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Three Lessons from Bill Cosby’s Silence

Bill Cosby, once one of the most beloved TV sitcom fathers, tried to remain silent when decades-old allegations of rape and sexual assault resurfaced in the media on Saturday. But his silence reverberated through the media’s echo chamber, spreading more widely with each passing hour.

Cosby only shook his head and said nothing when first questioned by NPR reporter Scott Simon about allegations he drugged and sexually assaulted women in incidents dating back to the 1960s. His silence became the news in yet another indication of how “no comment” rarely works for public figures or public scandals in today’s 24/7 news cycle.

Fair or not, a no comment or silence in the face of damning allegations is often perceived as an admission of guilt. So what could Cosby have done instead? Here are three lessons from Cosby’s current crisis:

  1. Be prepared for the hard questions. Cosby and his wife were seeking publicity for the donation of some of their art collection to the Smithsonian. Seeking coverage of such positive news is likely to trigger some tough questions because reporters don’t want to serve as a celebrity’s PR machine. Moreover, the allegations surrounding Cosby’s past behavior had resurfaced when a video of a comic’s standup routine about the charges had gone viral. Cosby’s publicist should have known he could face some hard questions and had him ready to respond on NPR.
  2. Say what you can say. After Cosby’s silent response, his attorney issued a statement, saying: “Over the last several weeks, decade-old, discredited allegations against Mr. Cosby have resurfaced. The fact that they are being repeated does not make them true. Mr. Cosby does not intend to dignify these allegations with any comment.” Cosby could have provided an answer along these lines. The statement is missing the denial most would like to hear from Cosby. But it at least tells the audience that the allegations are extremely old, and it asserts they were discredited.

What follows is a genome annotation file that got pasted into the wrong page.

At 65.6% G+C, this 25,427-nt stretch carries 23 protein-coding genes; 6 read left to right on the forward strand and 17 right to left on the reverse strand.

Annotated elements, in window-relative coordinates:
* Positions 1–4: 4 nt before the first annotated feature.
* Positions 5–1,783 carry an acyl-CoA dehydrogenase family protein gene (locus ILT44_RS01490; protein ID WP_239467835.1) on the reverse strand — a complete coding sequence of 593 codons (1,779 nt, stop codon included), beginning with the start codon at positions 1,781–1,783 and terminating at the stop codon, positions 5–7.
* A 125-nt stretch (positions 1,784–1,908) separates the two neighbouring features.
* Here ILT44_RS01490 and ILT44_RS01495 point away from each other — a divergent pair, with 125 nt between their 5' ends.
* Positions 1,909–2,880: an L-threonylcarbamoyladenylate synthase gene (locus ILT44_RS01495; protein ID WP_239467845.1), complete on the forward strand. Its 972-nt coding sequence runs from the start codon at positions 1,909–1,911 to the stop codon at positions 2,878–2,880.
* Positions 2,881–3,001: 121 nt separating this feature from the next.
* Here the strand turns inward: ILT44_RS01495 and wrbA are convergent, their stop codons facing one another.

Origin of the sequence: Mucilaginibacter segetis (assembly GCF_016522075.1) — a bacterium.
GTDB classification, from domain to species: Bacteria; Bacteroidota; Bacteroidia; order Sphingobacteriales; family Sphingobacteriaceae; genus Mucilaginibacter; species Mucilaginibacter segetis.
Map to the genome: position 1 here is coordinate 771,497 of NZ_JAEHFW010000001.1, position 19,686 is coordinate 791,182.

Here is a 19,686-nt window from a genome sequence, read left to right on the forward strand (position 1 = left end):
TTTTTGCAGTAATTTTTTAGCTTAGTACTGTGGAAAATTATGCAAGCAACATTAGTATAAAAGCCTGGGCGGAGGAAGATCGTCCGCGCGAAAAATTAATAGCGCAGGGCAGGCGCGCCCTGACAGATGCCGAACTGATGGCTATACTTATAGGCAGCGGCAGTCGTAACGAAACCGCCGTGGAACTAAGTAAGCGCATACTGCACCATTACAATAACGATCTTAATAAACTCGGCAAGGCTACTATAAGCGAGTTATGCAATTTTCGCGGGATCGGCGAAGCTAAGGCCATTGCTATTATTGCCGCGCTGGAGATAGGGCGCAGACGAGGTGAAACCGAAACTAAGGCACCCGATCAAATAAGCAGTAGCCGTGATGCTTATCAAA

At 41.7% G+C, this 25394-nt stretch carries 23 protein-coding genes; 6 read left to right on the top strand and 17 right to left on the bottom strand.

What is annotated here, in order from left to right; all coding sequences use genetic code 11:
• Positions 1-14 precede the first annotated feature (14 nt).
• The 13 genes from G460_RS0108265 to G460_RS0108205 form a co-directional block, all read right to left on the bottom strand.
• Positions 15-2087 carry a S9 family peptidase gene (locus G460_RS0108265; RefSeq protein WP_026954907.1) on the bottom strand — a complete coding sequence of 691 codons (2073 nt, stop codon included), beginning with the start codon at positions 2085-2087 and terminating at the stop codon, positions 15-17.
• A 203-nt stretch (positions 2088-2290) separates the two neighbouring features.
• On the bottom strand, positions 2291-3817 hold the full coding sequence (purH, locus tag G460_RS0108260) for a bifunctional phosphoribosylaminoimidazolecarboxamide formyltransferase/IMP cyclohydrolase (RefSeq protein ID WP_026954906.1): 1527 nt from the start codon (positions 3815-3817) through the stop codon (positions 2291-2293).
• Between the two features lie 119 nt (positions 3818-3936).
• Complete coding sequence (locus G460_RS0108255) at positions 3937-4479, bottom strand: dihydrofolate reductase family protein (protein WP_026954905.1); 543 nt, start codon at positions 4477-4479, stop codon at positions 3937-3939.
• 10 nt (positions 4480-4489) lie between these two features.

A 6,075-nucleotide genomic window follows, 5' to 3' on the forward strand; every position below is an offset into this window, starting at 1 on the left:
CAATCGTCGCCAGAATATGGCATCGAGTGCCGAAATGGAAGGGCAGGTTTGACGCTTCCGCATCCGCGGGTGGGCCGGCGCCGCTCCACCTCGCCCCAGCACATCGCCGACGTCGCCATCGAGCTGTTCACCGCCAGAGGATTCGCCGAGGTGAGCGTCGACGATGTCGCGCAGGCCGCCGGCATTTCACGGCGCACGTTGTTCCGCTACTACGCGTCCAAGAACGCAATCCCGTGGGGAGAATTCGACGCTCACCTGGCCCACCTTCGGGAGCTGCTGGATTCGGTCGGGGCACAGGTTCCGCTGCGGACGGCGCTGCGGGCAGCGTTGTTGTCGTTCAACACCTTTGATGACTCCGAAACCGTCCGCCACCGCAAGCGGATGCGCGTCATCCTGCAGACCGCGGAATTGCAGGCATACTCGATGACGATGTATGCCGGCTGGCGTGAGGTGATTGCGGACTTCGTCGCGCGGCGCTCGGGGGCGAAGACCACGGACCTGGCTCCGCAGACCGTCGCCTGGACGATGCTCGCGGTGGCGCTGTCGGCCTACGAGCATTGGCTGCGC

3. Get the right answer the first time. You don’t want to have to backpedal and correct. That only gives the story longer legs as reports on the correction add another day of coverage. In Cosby’s case, a second statement appeared today on the website from his attorney and the attorney for one of the women who claimed Cosby sexually assaulted her. It said: “The statement released by Mr. Cosby’s attorney over the weekend was not intended to refer in any way to Andrea Constand. As previously reported, differences between Mr. Cosby and Ms. Constand were resolved to the mutual satisfaction of Mr. Cosby and Ms. Constand years ago. Neither Mr. Cosby nor Ms. Constand intends to comment further on the matter.”

After three days of reeling from the charges, Cosby and his team are starting to rally support, which is probably the best they can do at this point. Whoopi Goldberg spoke out for him today on “The View.” Other supporters will likely join the discussion, raising questions about the veracity of the allegations. But at least one of the women claiming he sexually assaulted her is making the talk show tours, and the ongoing debate will only increase the knowledge of the allegations at exactly the time Cosby and his wife were seeking to solidify their legacies as philanthropists.

What other lessons can be learned from Bill Cosby’s response to these allegations?

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